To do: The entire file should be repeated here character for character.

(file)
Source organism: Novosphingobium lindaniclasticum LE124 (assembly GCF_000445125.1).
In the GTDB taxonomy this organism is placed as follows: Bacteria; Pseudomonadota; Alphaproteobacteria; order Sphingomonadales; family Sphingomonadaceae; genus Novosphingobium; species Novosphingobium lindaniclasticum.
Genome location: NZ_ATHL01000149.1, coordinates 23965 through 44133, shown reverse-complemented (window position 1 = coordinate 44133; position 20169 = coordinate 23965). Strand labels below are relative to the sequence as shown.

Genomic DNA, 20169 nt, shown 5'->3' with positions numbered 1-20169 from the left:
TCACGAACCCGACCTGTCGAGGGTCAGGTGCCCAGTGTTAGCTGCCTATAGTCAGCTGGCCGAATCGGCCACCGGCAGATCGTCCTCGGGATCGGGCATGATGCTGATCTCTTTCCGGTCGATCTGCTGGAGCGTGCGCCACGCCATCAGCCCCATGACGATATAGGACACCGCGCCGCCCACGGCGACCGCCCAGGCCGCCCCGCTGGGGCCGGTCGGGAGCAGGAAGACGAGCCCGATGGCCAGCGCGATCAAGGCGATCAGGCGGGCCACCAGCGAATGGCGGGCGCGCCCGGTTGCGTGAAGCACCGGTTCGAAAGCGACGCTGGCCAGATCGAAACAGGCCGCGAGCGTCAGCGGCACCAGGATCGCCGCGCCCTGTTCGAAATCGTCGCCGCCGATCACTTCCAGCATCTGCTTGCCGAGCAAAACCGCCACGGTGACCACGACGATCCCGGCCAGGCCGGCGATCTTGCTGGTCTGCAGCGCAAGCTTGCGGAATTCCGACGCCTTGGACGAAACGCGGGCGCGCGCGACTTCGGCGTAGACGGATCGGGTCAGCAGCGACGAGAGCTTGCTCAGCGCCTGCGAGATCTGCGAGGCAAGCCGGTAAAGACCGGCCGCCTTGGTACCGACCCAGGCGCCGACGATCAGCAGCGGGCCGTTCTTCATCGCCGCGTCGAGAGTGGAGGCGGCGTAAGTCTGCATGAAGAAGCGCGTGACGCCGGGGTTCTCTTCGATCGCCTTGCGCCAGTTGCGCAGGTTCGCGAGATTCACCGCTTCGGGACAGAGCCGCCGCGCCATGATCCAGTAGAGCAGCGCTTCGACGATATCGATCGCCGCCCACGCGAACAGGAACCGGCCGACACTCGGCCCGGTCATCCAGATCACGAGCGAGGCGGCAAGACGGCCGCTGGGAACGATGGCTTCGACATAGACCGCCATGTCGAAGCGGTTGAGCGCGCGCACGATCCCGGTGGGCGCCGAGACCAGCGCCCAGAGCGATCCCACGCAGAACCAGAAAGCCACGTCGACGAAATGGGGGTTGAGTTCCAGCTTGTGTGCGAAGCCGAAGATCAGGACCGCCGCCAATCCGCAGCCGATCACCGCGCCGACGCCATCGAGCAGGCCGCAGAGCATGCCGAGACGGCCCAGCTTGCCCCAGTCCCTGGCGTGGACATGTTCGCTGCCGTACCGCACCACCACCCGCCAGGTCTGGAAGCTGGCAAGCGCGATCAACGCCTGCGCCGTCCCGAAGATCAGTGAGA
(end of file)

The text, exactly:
Source organism: Novosphingobium lindaniclasticum LE124 (assembly GCF_000445125.1).
In the GTDB taxonomy this organism is placed as follows: Bacteria; Pseudomonadota; Alphaproteobacteria; order Sphingomonadales; family Sphingomonadaceae; genus Novosphingobium; species Novosphingobium lindaniclasticum.
Genome location: NZ_ATHL01000149.1, coordinates 23965 through 44133, shown reverse-complemented (window position 1 = coordinate 44133; position 20169 = coordinate 23965). Strand labels below are relative to the sequence as shown.

Genomic DNA, 20169 nt, shown 5'->3' with positions numbered 1-20169 from the left:
TCACGAACCCGACCTGTCGAGGGTCAGGTGCCCAGTGTTAGCTGCCTATAGTCAGCTGGCCGAATCGGCCACCGGCAGATCGTCCTCGGGATCGGGCATGATGCTGATCTCTTTCCGGTCGATCTGCTGGAGCGTGCGCCACGCCATCAGCCCCATGACGATATAGGACACCGCGCCGCCCACGGCGACCGCCCAGGCCGCCCCGCTGGGGCCGGTCGGGAGCAGGAAGACGAGCCCGATGGCCAGCGCGATCAAGGCGATCAGGCGGGCCACCAGCGAATGGCGGGCGCGCCCGGTTGCGTGAAGCACCGGTTCGAAAGCGACGCTGGCCAGATCGAAACAGGCCGCGAGCGTCAGCGGCACCAGGATCGCCGCGCCCTGTTCGAAATCGTCGCCGCCGATCACTTCCAGCATCTGCTTGCCGAGCAAAACCGCCACGGTGACCACGACGATCCCGGCCAGGCCGGCGATCTTGCTGGTCTGCAGCGCAAGCTTGCGGAATTCCGACGCCTTGGACGAAACGCGGGCGCGCGCGACTTCGGCGTAGACGGATCGGGTCAGCAGCGACGAGAGCTTGCTCAGCGCCTGCGAGATCTGCGAGGCAAGCCGGTAAAGACCGGCCGCCTTGGTACCGACCCAGGCGCCGACGATCAGCAGCGGGCCGTTCTTCATCGCCGCGTCGAGAGTGGAGGCGGCGTAAGTCTGCATGAAGAAGCGCGTGACGCCGGGGTTCTCTTCGATCGCCTTGCGCCAGTTGCGCAGGTTCGCGAGATTCACCGCTTCGGGACAGAGCCGCCGCGCCATGATCCAGTAGAGCAGCGCTTCGACGATATCGATCGCCGCCCACGCGAACAGGAACCGGCCGACACTCGGCCCGGTCATCCAGATCACGAGCGAGGCGGCAAGACGGCCGCTGGGAACGATGGCTTCGACATAGACCGCCATGTCGAAGCGGTTGAGCGCGCGCACGATCCCGGTGGGCGCCGAGACCAGCGCCCAGAGCGATCCCACGCAGAACCAGAAAGCCACGTCGACGAAATGGGGGTTGAGTTCCAGCTTGTGTGCGAAGCCGAAGATCAGGACCGCCGCCAATCCGCAGCCGATCACCGCGCCGACGCCATCGAGCAGGCCGCAGAGCATGCCGAGACGGCCCAGCTTGCCCCAGTCCCTGGCGTGGACATGTTCGCTGCCGTACCGCACCACCACCCGCCAGGTCTGGAAGCTGGCAAGCGCGATCAACGCCTGCGCCGTCCCGAAGATCAGTGAGA